Identification, Images, & Information
For Insects, Spiders & Their Kin
For the United States & Canada

Species Coniatus splendidulus

Splendid Tamarisk Weevil Larvae - Coniatus splendidulus Coniatus splendidulus? - Coniatus splendidulus Coniatus splendidulus (Fabricius) - Coniatus splendidulus Coniatus splendidulus? - Coniatus splendidulus Mitostylus? - Coniatus splendidulus Mojave-2 - Coniatus splendidulus Weevil - Coniatus splendidulus Coniatus splendidulus
Classification
Kingdom Animalia (Animals)
Phylum Arthropoda (Arthropods)
Subphylum Hexapoda (Hexapods)
Class Insecta (Insects)
Order Coleoptera (Beetles)
Suborder Polyphaga (Water, Rove, Scarab, Long-horned, Leaf and Snout Beetles)
No Taxon (Series Cucujiformia)
Superfamily Curculionoidea (Snout and Bark Beetles)
Family Curculionidae (Snout and Bark Beetles)
Subfamily Hyperinae (Clover and Alfalfa Weevils)
Genus Coniatus
Species splendidulus (Coniatus splendidulus)
Other Common Names
Splendid Tamarisk Weevil
Explanation of Names
Coniatus (Bagoides) splendidulus (Fabricius 1781)
Size
~3 mm
Identification

Det. M. A. Quinn, 2015
Range
native to the Mediterranean, accidentally introduced in AZ (2006) and has spread across sw US (CA-TX-CO-NV) - Map (GBIF)
Habitat
Riparian Saltcedar groves
Food
host: Tamarix (Tamaricaceae)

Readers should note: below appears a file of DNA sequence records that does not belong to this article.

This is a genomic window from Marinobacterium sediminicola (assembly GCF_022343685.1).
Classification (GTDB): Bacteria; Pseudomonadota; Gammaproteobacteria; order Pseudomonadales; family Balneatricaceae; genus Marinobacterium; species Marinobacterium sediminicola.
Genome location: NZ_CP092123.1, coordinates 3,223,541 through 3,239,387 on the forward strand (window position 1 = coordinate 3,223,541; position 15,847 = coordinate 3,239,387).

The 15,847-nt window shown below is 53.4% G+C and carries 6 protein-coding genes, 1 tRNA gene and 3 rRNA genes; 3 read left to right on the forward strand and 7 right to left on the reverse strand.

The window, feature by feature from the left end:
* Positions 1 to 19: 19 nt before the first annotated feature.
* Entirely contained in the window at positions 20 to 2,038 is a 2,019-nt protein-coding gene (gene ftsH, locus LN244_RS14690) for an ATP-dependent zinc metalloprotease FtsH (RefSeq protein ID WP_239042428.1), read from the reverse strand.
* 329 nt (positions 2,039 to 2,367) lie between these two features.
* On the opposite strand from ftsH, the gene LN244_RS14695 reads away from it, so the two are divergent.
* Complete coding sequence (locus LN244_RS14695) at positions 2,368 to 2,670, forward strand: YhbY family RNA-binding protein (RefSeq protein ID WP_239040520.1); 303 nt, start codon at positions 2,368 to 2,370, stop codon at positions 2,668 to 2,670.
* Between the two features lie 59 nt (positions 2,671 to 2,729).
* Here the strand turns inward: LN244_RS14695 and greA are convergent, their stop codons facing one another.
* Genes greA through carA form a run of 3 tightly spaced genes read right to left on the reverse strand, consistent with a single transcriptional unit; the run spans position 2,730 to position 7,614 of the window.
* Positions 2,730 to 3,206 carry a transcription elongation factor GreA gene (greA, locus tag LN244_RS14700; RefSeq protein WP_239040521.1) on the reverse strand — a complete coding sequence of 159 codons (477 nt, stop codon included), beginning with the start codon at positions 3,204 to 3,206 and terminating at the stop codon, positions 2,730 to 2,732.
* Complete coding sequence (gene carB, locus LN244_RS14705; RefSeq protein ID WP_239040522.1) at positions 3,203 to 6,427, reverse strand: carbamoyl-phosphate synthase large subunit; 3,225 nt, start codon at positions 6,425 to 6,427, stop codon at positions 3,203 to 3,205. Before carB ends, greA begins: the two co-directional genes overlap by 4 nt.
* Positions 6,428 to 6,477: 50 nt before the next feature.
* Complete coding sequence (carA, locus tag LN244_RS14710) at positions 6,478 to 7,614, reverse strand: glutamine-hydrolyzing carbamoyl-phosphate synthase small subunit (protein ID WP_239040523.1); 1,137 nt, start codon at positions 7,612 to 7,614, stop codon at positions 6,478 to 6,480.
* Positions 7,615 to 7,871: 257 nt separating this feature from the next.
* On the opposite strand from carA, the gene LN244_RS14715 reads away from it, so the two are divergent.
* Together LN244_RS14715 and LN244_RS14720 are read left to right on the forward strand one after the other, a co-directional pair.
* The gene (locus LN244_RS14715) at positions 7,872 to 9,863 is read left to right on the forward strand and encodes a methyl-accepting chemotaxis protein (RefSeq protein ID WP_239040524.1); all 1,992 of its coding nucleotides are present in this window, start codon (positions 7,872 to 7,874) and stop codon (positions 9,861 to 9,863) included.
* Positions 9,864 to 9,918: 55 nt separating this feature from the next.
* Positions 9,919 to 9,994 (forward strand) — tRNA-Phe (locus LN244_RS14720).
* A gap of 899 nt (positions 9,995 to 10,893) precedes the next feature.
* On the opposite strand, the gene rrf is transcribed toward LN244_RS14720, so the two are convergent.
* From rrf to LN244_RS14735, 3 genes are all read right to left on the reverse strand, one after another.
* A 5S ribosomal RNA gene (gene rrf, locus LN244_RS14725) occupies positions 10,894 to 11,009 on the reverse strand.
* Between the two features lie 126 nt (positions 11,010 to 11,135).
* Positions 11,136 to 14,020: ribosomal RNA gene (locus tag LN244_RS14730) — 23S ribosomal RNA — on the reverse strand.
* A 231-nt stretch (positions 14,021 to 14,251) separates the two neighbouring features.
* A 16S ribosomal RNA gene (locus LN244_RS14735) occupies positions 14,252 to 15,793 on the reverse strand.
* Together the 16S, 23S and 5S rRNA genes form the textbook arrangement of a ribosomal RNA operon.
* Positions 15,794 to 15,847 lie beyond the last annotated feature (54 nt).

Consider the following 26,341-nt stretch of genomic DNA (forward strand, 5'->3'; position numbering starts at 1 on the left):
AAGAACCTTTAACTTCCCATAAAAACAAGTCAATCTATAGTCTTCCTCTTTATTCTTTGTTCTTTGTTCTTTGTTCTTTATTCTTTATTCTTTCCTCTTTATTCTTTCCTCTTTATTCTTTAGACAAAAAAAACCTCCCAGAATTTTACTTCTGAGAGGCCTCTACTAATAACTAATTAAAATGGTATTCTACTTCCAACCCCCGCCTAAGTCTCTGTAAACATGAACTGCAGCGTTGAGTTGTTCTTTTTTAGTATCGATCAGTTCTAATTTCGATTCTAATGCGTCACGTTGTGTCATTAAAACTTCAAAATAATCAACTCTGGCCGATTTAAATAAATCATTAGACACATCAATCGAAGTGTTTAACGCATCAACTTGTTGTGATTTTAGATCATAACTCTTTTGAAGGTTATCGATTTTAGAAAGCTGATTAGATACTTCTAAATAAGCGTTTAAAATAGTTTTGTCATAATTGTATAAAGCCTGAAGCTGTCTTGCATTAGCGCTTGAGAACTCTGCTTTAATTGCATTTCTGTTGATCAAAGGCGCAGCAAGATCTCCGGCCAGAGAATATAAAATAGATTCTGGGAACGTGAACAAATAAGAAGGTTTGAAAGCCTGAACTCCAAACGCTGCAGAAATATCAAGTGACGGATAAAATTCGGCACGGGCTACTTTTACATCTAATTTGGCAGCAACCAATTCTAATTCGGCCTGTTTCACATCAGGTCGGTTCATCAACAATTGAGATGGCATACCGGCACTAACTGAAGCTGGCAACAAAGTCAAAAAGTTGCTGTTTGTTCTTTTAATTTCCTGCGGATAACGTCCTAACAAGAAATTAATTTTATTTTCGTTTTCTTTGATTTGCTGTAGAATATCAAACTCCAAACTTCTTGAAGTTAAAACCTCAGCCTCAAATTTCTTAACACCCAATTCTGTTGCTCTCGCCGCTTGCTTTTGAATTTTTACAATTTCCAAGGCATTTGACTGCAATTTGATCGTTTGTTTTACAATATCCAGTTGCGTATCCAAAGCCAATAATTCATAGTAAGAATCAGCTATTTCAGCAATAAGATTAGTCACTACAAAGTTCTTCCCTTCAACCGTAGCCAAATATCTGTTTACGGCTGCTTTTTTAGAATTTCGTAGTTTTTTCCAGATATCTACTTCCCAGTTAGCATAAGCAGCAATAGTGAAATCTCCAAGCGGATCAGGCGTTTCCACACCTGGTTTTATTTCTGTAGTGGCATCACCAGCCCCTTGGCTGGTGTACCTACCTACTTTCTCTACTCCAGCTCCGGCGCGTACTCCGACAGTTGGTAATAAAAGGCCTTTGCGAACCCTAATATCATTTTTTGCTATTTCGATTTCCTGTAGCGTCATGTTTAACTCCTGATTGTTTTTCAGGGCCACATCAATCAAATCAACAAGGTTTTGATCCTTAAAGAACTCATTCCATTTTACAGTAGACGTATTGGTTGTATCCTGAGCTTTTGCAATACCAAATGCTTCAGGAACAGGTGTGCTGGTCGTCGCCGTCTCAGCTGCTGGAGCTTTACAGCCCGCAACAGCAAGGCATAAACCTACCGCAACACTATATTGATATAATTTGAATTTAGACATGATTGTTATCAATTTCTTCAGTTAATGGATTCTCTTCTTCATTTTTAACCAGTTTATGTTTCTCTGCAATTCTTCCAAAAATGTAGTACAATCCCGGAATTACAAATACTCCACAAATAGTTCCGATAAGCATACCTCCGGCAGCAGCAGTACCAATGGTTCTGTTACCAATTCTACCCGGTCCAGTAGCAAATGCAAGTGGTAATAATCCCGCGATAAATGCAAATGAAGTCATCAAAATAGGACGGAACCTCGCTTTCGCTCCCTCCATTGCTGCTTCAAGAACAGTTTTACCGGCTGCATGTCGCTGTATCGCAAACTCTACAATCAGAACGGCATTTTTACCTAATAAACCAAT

Life Cycle
hyperine weevils pupate in an open silk cage on the outside of the leaf or stem of the host
Remarks
"A hyperine weevil which was under consideration for release as a biocontrol agent against tamarisk. However the release was not authorized due to conflict of interest between ranchers who want the tree controlled and the conservationists (in this case birders) who want to protect the preferred nesting site of the yellow bellied flycatcher. The USDA claims not to have released it from strict quarantine so it must have come in some other way. The tamarisk suck up the water to a great depth and kill off the other riparian trees, willow and cottonwoods for example, which are essential to the birds as they seek food among the latter. The problem is that the bird is endangered and prefers to nest in tamarisk which is not a natural community and which provides little food for the birds. It is a "Catch 22", but chance may have solved the dilemma." --C.W. O'Brien, pers. comm. to =v=